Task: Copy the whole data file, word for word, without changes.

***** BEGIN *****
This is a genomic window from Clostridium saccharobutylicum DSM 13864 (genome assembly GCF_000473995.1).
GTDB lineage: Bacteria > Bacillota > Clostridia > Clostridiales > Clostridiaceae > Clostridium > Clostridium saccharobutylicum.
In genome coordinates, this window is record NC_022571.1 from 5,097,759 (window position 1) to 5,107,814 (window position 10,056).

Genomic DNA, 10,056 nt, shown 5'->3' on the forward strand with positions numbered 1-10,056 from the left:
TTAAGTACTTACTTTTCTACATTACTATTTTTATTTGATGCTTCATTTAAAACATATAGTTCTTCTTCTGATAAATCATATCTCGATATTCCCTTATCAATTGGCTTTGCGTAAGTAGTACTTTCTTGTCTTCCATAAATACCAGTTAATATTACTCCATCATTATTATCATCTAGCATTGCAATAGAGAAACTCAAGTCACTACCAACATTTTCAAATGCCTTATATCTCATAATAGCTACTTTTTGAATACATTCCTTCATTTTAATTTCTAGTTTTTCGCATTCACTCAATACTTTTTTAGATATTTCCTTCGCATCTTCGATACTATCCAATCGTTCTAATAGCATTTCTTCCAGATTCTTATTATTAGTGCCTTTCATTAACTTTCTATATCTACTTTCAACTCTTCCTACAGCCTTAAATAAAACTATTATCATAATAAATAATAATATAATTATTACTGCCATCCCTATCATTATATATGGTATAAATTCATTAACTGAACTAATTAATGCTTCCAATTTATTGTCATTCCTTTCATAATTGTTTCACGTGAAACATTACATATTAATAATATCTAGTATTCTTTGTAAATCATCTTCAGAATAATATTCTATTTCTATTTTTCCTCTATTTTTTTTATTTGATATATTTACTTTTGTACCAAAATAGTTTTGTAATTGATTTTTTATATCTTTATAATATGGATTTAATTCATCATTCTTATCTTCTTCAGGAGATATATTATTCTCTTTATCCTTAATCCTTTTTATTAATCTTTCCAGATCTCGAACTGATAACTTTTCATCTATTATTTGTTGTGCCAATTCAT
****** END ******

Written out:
This is a genomic window from Clostridium saccharobutylicum DSM 13864 (genome assembly GCF_000473995.1).
GTDB lineage: Bacteria > Bacillota > Clostridia > Clostridiales > Clostridiaceae > Clostridium > Clostridium saccharobutylicum.
In genome coordinates, this window is record NC_022571.1 from 5,097,759 (window position 1) to 5,107,814 (window position 10,056).

Genomic DNA, 10,056 nt, shown 5'->3' on the forward strand with positions numbered 1-10,056 from the left:
TTAAGTACTTACTTTTCTACATTACTATTTTTATTTGATGCTTCATTTAAAACATATAGTTCTTCTTCTGATAAATCATATCTCGATATTCCCTTATCAATTGGCTTTGCGTAAGTAGTACTTTCTTGTCTTCCATAAATACCAGTTAATATTACTCCATCATTATTATCATCTAGCATTGCAATAGAGAAACTCAAGTCACTACCAACATTTTCAAATGCCTTATATCTCATAATAGCTACTTTTTGAATACATTCCTTCATTTTAATTTCTAGTTTTTCGCATTCACTCAATACTTTTTTAGATATTTCCTTCGCATCTTCGATACTATCCAATCGTTCTAATAGCATTTCTTCCAGATTCTTATTATTAGTGCCTTTCATTAACTTTCTATATCTACTTTCAACTCTTCCTACAGCCTTAAATAAAACTATTATCATAATAAATAATAATATAATTATTACTGCCATCCCTATCATTATATATGGTATAAATTCATTAACTGAACTAATTAATGCTTCCAATTTATTGTCATTCCTTTCATAATTGTTTCACGTGAAACATTACATATTAATAATATCTAGTATTCTTTGTAAATCATCTTCAGAATAATATTCTATTTCTATTTTTCCTCTATTTTTTTTATTTGATATATTTACTTTTGTACCAAAATAGTTTTGTAATTGATTTTTTATATCTTTATAATATGGATTTAATTCATCATTCTTATCTTCTTCAGGAGATATATTATTCTCTTTATCCTTAATCCTTTTTATTAATCTTTCCAGATCTCGAACTGATAACTTTTCATCTATTATTTGTTGTGCCAATTCAT